For me, there are 9 important factors (each with different weights corresponding for what I’m optimizing for at that point in time):

  1. Company Leadership β€” This involves understanding how management thinks about building a company, their motivation and what they are optimizing for. The ability to read body language and tone is important to understand true intentions (when do they talk over you, cut you off, appear disinterested).

    • How do they build teams?
    • Are they accomplished or capable of building a department / company?
    • How do they think about company growth?
    • What is the plan to move to the next series of funding?
    • What is the goal of the company (to be acquired, IPO or some higher purpose)?
  2. Direct Manager β€” This involves what motivates your manager into the current role and how they think about management. This is usually my most weighted factor since they directly control your mentorship and sponsorship at the company.

    • Why is your manager a manager?
    • What do they think about mentorship and sponsorship? A lack of understanding of these two terminology is worrying, it shows that your manager hasn’t deeply though about their role in employee growth.
    • How well does your manager deals with employee conflict (do they snub you out or try and listen)?
    • What is your management style?
  3. Mentorship β€” This appears in two categories, technical and soft skills / leadership. Technical mentoring usually involves another engineer teaching, providing guidance whereas soft skills mentoring is lead by the manager which involves direct feedback to improve how an engineer works. There are platforms like Plato and soft skills engineering podcast which are making soft skills / leadership mentorship more accessible.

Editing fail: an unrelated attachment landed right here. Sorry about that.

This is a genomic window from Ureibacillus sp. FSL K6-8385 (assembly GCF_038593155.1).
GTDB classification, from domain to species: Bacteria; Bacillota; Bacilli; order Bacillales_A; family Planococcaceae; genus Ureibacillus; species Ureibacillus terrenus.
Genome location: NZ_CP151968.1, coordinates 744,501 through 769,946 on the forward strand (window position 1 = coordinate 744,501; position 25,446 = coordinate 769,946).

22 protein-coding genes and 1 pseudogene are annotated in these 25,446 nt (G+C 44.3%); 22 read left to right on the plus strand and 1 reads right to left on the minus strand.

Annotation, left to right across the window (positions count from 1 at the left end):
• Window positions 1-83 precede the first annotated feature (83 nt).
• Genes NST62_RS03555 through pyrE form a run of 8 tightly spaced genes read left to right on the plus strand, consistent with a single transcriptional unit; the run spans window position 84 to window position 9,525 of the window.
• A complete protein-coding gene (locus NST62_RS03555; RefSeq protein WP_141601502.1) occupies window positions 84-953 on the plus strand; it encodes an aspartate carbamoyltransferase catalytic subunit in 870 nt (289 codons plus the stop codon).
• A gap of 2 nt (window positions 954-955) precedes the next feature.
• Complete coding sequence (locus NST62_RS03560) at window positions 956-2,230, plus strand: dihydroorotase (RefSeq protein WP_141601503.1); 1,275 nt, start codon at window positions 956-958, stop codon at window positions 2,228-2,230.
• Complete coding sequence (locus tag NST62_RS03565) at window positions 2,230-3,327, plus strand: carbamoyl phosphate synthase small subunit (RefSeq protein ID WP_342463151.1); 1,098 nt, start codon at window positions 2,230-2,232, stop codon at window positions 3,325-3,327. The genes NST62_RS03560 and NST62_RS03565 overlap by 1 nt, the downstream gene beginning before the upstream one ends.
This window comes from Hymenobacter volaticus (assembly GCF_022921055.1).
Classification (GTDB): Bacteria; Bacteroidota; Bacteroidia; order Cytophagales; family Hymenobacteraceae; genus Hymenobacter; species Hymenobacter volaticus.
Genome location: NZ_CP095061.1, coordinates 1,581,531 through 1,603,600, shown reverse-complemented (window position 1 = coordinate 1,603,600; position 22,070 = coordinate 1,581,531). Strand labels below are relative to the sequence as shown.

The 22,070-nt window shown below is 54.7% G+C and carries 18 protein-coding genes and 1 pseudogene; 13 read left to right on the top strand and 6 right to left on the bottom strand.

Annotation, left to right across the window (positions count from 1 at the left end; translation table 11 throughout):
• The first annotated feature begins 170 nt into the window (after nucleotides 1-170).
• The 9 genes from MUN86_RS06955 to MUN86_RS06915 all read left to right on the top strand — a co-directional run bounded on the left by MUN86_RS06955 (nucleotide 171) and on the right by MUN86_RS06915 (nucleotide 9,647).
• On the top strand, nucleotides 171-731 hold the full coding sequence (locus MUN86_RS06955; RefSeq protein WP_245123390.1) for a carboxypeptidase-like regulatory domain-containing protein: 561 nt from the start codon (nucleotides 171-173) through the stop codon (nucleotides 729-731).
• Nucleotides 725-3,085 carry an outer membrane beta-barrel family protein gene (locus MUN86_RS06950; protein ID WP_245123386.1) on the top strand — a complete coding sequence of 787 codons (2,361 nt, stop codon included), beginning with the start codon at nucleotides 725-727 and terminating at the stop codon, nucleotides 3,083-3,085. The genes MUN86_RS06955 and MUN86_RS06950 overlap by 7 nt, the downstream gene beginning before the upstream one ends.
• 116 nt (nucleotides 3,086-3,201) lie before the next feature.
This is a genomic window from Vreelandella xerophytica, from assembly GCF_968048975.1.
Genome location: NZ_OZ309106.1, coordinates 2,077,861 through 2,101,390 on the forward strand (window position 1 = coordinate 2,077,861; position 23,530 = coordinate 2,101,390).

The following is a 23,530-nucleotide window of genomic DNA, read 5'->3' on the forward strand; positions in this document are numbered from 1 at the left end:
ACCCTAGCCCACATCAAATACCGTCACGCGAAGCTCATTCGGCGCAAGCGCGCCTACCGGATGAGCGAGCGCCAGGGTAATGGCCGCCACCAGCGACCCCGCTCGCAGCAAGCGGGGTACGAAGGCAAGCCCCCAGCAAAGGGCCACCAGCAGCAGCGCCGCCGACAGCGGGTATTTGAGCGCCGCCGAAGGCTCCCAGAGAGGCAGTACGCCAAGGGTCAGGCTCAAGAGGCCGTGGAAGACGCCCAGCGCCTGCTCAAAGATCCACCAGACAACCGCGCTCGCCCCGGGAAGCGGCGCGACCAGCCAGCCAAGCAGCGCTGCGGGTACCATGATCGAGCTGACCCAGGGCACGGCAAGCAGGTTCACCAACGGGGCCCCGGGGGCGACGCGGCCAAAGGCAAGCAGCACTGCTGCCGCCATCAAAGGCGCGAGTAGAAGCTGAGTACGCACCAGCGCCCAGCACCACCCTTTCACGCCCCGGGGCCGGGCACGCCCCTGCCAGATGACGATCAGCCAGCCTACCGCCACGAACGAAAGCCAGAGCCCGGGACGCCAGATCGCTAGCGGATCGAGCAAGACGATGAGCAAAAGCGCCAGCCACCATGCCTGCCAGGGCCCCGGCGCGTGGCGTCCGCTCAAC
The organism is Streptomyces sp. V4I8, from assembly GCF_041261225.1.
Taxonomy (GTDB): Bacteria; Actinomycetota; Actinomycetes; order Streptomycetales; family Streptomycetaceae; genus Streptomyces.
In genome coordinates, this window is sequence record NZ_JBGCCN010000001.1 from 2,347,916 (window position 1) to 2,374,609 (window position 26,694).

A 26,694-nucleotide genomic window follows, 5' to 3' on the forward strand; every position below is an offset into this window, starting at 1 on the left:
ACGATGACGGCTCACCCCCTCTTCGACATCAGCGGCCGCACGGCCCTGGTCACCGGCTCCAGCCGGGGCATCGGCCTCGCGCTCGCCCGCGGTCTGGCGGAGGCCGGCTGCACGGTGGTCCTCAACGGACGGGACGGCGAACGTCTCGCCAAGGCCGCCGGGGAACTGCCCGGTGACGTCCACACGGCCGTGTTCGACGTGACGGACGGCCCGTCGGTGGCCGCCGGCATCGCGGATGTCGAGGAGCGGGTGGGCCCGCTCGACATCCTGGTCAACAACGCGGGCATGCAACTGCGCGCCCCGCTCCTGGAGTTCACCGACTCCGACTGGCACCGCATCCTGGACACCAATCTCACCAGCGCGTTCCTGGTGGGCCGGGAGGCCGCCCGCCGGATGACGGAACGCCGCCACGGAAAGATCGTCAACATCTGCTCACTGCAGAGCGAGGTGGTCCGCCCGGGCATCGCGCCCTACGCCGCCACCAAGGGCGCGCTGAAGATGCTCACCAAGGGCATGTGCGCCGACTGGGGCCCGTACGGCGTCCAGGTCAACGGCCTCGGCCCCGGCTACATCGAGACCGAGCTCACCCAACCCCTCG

• How do they think about mentorship?
  4. Sponsorship β€” Equivalent to the possibility of career growth / promotions. Negotiations are a good way of gauging whether your manager is on your side by pushing your requests through to upper management (or deny you directly without trying). In addition, bait and switch offers show that your manager will not only not sponsor you but actively exploit your work / accomplishments to benefit company / themselves.

    • How do they see employee success and how have they helped that process?
    • How do they execute promotions?
    • What technical areas will you be able to lead / prove yourself?
    • What is required to get to the next level?
    • What is the impact and visbility of the role?
    • How do you ensure all engineers are recognized?
    • How are engineers promoted in the company?
  5. Travel β€” Time and money will be spent on traveling. This is a straight forward metric that can be compared quantitatively.

    • How many days are you required to be in the office?
  1. Personal growth (areas to learn and explore) β€” What new experiences you can learn from if you were to join. This is a good point to ensure the opportunity cooresponds to the areas you are also interested in growing and exploring.